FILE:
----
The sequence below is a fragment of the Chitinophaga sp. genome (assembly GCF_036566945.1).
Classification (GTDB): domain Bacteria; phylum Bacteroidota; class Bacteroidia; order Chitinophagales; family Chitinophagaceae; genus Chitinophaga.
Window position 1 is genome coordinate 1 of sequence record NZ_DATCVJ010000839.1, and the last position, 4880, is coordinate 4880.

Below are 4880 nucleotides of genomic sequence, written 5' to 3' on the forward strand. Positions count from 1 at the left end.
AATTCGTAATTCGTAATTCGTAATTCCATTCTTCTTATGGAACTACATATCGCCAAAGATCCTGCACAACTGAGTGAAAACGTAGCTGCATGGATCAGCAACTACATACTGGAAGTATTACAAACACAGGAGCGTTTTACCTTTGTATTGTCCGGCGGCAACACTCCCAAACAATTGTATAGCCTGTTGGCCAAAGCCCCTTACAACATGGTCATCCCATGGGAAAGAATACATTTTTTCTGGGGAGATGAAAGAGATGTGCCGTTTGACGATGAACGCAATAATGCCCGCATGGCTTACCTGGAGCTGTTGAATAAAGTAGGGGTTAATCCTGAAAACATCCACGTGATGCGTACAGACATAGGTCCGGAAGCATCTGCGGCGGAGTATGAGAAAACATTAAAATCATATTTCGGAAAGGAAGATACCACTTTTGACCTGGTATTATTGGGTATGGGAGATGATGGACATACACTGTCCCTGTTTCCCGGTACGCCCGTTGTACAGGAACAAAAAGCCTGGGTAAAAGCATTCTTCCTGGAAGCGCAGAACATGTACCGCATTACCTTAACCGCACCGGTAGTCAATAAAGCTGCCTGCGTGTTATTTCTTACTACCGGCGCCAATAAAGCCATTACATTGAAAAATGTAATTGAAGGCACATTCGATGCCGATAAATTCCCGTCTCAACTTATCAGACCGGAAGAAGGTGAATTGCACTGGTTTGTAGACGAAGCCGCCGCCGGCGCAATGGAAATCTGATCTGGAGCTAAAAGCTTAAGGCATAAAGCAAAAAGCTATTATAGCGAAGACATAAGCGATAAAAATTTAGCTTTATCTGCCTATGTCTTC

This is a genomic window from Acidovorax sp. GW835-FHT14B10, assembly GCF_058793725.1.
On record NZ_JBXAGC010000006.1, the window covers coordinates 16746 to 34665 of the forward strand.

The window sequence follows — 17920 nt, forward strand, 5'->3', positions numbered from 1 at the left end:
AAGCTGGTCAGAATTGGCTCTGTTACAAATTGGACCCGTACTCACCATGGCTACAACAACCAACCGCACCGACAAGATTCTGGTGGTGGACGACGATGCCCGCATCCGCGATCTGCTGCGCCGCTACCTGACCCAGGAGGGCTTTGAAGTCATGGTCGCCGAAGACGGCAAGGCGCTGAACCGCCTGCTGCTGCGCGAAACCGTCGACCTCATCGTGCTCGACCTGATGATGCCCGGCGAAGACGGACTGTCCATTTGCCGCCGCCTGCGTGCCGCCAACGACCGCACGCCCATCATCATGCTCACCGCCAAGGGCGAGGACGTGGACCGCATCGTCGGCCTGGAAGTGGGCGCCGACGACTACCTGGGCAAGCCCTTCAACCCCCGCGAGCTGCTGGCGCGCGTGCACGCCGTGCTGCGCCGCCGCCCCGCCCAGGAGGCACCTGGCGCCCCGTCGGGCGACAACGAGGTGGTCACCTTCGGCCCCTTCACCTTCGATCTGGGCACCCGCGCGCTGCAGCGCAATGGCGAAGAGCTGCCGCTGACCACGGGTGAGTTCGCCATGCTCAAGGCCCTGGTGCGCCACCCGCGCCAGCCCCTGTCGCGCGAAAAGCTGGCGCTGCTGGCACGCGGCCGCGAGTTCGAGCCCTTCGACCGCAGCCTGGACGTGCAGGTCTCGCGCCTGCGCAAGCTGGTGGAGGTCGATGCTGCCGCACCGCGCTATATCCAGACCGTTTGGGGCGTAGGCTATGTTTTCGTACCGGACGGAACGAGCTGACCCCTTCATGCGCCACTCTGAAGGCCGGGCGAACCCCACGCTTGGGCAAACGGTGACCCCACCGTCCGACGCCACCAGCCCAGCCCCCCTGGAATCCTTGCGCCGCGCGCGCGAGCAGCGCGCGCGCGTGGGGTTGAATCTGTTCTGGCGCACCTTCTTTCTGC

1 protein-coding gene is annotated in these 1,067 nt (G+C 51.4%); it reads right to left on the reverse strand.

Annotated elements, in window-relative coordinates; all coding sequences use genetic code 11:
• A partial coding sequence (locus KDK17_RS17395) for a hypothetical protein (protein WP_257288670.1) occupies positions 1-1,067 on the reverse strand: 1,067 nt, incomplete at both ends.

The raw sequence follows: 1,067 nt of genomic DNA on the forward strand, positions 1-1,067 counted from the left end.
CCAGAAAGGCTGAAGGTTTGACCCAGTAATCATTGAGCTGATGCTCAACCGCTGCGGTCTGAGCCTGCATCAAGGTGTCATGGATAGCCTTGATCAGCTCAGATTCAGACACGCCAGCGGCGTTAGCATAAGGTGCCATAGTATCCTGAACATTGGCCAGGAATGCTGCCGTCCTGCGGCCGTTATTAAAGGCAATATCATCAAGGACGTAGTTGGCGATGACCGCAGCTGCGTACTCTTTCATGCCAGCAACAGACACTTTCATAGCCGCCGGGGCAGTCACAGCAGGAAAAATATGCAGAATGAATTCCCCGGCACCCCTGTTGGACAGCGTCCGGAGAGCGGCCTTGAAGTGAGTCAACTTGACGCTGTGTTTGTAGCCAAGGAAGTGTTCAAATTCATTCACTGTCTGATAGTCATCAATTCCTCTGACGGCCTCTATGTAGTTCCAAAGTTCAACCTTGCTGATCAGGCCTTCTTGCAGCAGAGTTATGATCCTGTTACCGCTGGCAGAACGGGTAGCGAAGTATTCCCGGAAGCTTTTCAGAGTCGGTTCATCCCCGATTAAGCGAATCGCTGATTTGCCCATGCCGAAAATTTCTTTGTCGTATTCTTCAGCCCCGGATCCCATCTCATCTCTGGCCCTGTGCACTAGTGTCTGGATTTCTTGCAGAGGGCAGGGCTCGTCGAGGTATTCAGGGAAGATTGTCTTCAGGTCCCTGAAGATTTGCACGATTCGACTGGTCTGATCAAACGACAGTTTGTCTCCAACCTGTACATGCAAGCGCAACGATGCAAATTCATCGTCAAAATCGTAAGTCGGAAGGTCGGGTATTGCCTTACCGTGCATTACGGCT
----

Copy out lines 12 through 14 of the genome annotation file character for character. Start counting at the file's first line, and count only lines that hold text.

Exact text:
• A partial coding sequence (locus KDK17_RS17395) for a hypothetical protein (protein WP_257288670.1) occupies positions 1-1,067 on the reverse strand: 1,067 nt, incomplete at both ends.

The raw sequence follows: 1,067 nt of genomic DNA on the forward strand, positions 1-1,067 counted from the left end.
CCAGAAAGGCTGAAGGTTTGACCCAGTAATCATTGAGCTGATGCTCAACCGCTGCGGTCTGAGCCTGCATCAAGGTGTCATGGATAGCCTTGATCAGCTCAGATTCAGACACGCCAGCGGCGTTAGCATAAGGTGCCATAGTATCCTGAACATTGGCCAGGAATGCTGCCGTCCTGCGGCCGTTATTAAAGGCAATATCATCAAGGACGTAGTTGGCGATGACCGCAGCTGCGTACTCTTTCATGCCAGCAACAGACACTTTCATAGCCGCCGGGGCAGTCACAGCAGGAAAAATATGCAGAATGAATTCCCCGGCACCCCTGTTGGACAGCGTCCGGAGAGCGGCCTTGAAGTGAGTCAACTTGACGCTGTGTTTGTAGCCAAGGAAGTGTTCAAATTCATTCACTGTCTGATAGTCATCAATTCCTCTGACGGCCTCTATGTAGTTCCAAAGTTCAACCTTGCTGATCAGGCCTTCTTGCAGCAGAGTTATGATCCTGTTACCGCTGGCAGAACGGGTAGCGAAGTATTCCCGGAAGCTTTTCAGAGTCGGTTCATCCCCGATTAAGCGAATCGCTGATTTGCCCATGCCGAAAATTTCTTTGTCGTATTCTTCAGCCCCGGATCCCATCTCATCTCTGGCCCTGTGCACTAGTGTCTGGATTTCTTGCAGAGGGCAGGGCTCGTCGAGGTATTCAGGGAAGATTGTCTTCAGGTCCCTGAAGATTTGCACGATTCGACTGGTCTGATCAAACGACAGTTTGTCTCCAACCTGTACATGCAAGCGCAACGATGCAAATTCATCGTCAAAATCGTAAGTCGGAAGGTCGGGTATTGCCTTACCGTGCATTACGGCT